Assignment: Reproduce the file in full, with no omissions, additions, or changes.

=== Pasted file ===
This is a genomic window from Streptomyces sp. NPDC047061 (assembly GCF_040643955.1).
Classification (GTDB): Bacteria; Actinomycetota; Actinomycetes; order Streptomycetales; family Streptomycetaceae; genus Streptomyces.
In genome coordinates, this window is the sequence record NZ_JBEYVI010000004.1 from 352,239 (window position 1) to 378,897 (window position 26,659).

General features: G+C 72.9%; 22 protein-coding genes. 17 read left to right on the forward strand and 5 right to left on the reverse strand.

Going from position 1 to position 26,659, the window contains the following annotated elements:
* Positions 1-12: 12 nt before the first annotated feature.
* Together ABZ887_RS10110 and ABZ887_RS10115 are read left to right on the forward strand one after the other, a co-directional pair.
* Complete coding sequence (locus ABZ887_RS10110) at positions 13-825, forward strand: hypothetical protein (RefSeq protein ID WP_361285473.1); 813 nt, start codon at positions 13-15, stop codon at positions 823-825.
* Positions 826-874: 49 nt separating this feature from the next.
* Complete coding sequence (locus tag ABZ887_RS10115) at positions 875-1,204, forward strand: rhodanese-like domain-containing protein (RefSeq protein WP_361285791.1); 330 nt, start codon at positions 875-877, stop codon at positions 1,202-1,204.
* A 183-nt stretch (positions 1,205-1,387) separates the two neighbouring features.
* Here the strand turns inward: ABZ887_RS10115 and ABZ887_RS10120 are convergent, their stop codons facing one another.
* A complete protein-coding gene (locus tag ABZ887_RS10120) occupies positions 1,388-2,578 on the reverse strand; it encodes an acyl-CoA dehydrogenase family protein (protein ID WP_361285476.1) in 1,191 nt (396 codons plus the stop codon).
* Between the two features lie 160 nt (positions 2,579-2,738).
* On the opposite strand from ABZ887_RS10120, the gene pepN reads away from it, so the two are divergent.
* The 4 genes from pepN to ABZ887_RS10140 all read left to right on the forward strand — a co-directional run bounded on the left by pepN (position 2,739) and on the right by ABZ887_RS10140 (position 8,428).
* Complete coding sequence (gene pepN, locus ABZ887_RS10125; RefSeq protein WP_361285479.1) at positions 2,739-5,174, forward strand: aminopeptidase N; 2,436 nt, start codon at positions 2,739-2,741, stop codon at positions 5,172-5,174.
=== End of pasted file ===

This is a genomic window from Streptomyces sp. NPDC047061 (assembly GCF_040643955.1).
Classification (GTDB): Bacteria; Actinomycetota; Actinomycetes; order Streptomycetales; family Streptomycetaceae; genus Streptomyces.
In genome coordinates, this window is the sequence record NZ_JBEYVI010000004.1 from 352,239 (window position 1) to 378,897 (window position 26,659).

General features: G+C 72.9%; 22 protein-coding genes. 17 read left to right on the forward strand and 5 right to left on the reverse strand.

Going from position 1 to position 26,659, the window contains the following annotated elements:
* Positions 1-12: 12 nt before the first annotated feature.
* Together ABZ887_RS10110 and ABZ887_RS10115 are read left to right on the forward strand one after the other, a co-directional pair.
* Complete coding sequence (locus ABZ887_RS10110) at positions 13-825, forward strand: hypothetical protein (RefSeq protein ID WP_361285473.1); 813 nt, start codon at positions 13-15, stop codon at positions 823-825.
* Positions 826-874: 49 nt separating this feature from the next.
* Complete coding sequence (locus tag ABZ887_RS10115) at positions 875-1,204, forward strand: rhodanese-like domain-containing protein (RefSeq protein WP_361285791.1); 330 nt, start codon at positions 875-877, stop codon at positions 1,202-1,204.
* A 183-nt stretch (positions 1,205-1,387) separates the two neighbouring features.
* Here the strand turns inward: ABZ887_RS10115 and ABZ887_RS10120 are convergent, their stop codons facing one another.
* A complete protein-coding gene (locus tag ABZ887_RS10120) occupies positions 1,388-2,578 on the reverse strand; it encodes an acyl-CoA dehydrogenase family protein (protein ID WP_361285476.1) in 1,191 nt (396 codons plus the stop codon).
* Between the two features lie 160 nt (positions 2,579-2,738).
* On the opposite strand from ABZ887_RS10120, the gene pepN reads away from it, so the two are divergent.
* The 4 genes from pepN to ABZ887_RS10140 all read left to right on the forward strand — a co-directional run bounded on the left by pepN (position 2,739) and on the right by ABZ887_RS10140 (position 8,428).
* Complete coding sequence (gene pepN, locus ABZ887_RS10125; RefSeq protein WP_361285479.1) at positions 2,739-5,174, forward strand: aminopeptidase N; 2,436 nt, start codon at positions 2,739-2,741, stop codon at positions 5,172-5,174.